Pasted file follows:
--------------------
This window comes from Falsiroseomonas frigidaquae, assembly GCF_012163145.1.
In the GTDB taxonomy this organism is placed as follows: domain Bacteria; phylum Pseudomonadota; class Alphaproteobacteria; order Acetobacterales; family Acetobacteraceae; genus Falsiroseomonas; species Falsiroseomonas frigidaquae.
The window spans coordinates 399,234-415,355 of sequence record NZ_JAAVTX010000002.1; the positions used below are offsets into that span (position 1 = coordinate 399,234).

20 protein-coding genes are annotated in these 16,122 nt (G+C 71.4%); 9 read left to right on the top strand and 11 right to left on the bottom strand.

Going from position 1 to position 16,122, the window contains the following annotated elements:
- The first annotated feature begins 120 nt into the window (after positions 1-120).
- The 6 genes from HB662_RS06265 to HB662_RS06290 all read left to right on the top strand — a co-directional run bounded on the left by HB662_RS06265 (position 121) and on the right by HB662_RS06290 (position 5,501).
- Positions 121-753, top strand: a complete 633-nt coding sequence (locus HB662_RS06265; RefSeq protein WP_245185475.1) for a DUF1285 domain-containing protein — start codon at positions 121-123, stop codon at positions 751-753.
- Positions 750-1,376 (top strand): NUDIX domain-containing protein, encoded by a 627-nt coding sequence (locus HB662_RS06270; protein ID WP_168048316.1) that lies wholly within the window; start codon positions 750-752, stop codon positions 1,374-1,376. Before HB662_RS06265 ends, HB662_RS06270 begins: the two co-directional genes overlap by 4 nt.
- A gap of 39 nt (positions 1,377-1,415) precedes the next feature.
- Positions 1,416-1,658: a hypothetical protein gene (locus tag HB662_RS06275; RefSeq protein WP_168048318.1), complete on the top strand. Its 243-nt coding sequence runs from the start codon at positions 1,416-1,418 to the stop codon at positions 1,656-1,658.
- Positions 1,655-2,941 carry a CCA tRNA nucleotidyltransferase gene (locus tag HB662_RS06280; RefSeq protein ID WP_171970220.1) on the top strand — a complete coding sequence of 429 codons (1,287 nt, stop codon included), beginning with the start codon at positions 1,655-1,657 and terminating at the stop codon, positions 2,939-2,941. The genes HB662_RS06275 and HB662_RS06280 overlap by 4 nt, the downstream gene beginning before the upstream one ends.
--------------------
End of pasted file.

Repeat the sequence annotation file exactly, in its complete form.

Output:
This window comes from Falsiroseomonas frigidaquae, assembly GCF_012163145.1.
In the GTDB taxonomy this organism is placed as follows: domain Bacteria; phylum Pseudomonadota; class Alphaproteobacteria; order Acetobacterales; family Acetobacteraceae; genus Falsiroseomonas; species Falsiroseomonas frigidaquae.
The window spans coordinates 399,234-415,355 of sequence record NZ_JAAVTX010000002.1; the positions used below are offsets into that span (position 1 = coordinate 399,234).

20 protein-coding genes are annotated in these 16,122 nt (G+C 71.4%); 9 read left to right on the top strand and 11 right to left on the bottom strand.

Going from position 1 to position 16,122, the window contains the following annotated elements:
- The first annotated feature begins 120 nt into the window (after positions 1-120).
- The 6 genes from HB662_RS06265 to HB662_RS06290 all read left to right on the top strand — a co-directional run bounded on the left by HB662_RS06265 (position 121) and on the right by HB662_RS06290 (position 5,501).
- Positions 121-753, top strand: a complete 633-nt coding sequence (locus HB662_RS06265; RefSeq protein WP_245185475.1) for a DUF1285 domain-containing protein — start codon at positions 121-123, stop codon at positions 751-753.
- Positions 750-1,376 (top strand): NUDIX domain-containing protein, encoded by a 627-nt coding sequence (locus HB662_RS06270; protein ID WP_168048316.1) that lies wholly within the window; start codon positions 750-752, stop codon positions 1,374-1,376. Before HB662_RS06265 ends, HB662_RS06270 begins: the two co-directional genes overlap by 4 nt.
- A gap of 39 nt (positions 1,377-1,415) precedes the next feature.
- Positions 1,416-1,658: a hypothetical protein gene (locus tag HB662_RS06275; RefSeq protein WP_168048318.1), complete on the top strand. Its 243-nt coding sequence runs from the start codon at positions 1,416-1,418 to the stop codon at positions 1,656-1,658.
- Positions 1,655-2,941 carry a CCA tRNA nucleotidyltransferase gene (locus tag HB662_RS06280; RefSeq protein ID WP_171970220.1) on the top strand — a complete coding sequence of 429 codons (1,287 nt, stop codon included), beginning with the start codon at positions 1,655-1,657 and terminating at the stop codon, positions 2,939-2,941. The genes HB662_RS06275 and HB662_RS06280 overlap by 4 nt, the downstream gene beginning before the upstream one ends.